Podcast: Tusk appears on ‘Den of Lore’ to discuss the YDB and Carolina Bays with host Chris George Zuger

Temple Trauma: Tepe Telegram sneers at Sweatman and Tsikritsis; ignores probabilities; S&T respond

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Open Letter: Napier on Defant and the Joe Rogan podcast

Bill Napier sent the Tusk a note regarding Joe Rogan’s unforgettable debate-style podcast on the Younger Dryas Boundary Hypothesis. Bill’s message is posted below my rant here. His informed correction of Marc Defant’s self-styled skeptical authority on comets is priceless and instructive.

A cultural genre of all-purpose professional “skeptics,” like Defant and Shermer, have emerged since James Randi kicked off their gig forty years ago. Like many fashions, professional skepticism served a role and had its day, but then devolved into a vanity-infested quasi-intellectual troupe of know-it-alls PhD’s — in something — who nonetheless are regularly consulted by the media and listened to concering all things “science.” (Somehow “science” persisted for 400+ years before their preening website and yearly convention).

As a generalist myself, and an expert in nothing, the Tusk has no problem with generalist commentary and skepticism. I consider myself a skeptical generalist and my wife would agree. But experts in a particular subject  — volcanology in Marc’s case — should exhibit and disclose some humility before and perhaps after they harrumph, guffaw and dismiss the long-published data-driven conclusions of expert workers in other subjects — especially when the subject is controversial and concerns a worldwide threat. If they do not declare their relative ignorance, they are “dangerously misinformed” — precisely what they purport to eradicate.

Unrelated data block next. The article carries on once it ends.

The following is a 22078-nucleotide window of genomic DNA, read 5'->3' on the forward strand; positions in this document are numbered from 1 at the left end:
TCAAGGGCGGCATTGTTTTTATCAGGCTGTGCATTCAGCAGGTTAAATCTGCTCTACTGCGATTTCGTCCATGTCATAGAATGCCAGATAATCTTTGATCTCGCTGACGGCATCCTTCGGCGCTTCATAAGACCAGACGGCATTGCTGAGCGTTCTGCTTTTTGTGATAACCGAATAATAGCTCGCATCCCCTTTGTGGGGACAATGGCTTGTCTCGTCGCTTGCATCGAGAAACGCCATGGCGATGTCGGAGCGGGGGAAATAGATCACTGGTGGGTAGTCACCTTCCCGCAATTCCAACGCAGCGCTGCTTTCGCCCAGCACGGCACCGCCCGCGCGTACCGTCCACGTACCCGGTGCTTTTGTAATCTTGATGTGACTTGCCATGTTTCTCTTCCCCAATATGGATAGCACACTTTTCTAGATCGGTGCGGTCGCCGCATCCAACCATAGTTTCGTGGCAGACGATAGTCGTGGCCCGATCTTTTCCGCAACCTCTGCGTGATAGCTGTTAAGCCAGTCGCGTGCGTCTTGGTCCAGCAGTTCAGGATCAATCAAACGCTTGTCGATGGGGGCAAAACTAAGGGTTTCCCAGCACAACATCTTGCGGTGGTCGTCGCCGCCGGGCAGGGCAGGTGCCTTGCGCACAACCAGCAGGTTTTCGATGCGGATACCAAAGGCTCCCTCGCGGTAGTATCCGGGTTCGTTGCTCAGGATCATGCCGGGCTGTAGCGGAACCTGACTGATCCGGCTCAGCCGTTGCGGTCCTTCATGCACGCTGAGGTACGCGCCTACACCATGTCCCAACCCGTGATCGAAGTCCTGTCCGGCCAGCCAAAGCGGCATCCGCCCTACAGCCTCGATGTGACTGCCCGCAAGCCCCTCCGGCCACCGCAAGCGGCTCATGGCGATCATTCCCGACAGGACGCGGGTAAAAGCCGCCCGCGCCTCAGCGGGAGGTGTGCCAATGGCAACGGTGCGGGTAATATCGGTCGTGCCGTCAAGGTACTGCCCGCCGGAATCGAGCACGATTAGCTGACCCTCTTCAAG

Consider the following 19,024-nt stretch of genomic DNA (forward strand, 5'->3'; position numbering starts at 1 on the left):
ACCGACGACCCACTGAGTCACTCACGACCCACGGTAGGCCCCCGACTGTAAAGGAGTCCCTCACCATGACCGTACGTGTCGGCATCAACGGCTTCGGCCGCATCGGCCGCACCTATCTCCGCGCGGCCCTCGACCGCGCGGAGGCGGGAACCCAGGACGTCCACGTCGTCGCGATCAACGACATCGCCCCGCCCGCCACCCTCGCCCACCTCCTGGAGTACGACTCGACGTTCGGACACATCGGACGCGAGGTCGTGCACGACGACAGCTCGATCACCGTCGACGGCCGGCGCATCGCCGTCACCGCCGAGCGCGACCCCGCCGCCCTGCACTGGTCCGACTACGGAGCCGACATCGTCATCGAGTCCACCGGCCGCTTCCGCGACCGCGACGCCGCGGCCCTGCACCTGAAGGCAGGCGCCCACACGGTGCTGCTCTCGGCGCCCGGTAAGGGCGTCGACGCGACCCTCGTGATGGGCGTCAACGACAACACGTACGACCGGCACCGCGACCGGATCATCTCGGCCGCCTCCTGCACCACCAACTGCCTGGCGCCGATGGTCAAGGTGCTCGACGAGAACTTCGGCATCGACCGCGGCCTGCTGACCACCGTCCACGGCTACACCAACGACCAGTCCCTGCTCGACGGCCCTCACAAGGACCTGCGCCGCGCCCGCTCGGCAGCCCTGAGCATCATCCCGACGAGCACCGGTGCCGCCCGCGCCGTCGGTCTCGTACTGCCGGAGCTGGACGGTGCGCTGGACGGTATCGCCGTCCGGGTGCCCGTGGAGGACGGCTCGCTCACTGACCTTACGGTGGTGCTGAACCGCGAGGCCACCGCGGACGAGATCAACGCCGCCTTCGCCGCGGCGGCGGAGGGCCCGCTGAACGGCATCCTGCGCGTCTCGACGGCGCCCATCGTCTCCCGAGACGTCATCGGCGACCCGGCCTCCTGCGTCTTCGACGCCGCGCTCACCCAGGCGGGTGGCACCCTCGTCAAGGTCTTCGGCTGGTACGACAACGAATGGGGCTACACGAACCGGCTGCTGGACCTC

Defant showed zero humility and spoke of comets with the familiarity of a volcanologist. He should be ashamed to dismiss the work of Bill Napier, Fred Whipple, Clube, Asher, Palmer, Steel, etc. etc etc, without explaining or perhaps even knowing of their work first.

Dafant makes a complete hash of comet science. He tells us that the comet impact hypothesis is incorrect because comets break up only under the relatively short-term influence of a planet (his example is “Shoemaker-Levy 9,” a profound recent event for which he cannot recall the name) or the relatively momentary drag of a planetary atmosphere. He may or may not know it, but Dafant’s received wisdom (in keeping with his fellow Skeptic Mark Boslough) is 1960’s grade school comet science.

The published truth is horrifying. Some comets begin to disintegrate when they are thrown into the inner planetary system, generating streams of debris for millennia. The Taurids being a major complex of such material. They are increasingly less noticeable when they degrade, but still dangerous in proportion to the “spread” of the debris, the size range of the objects, and the approach of our planet within the stream.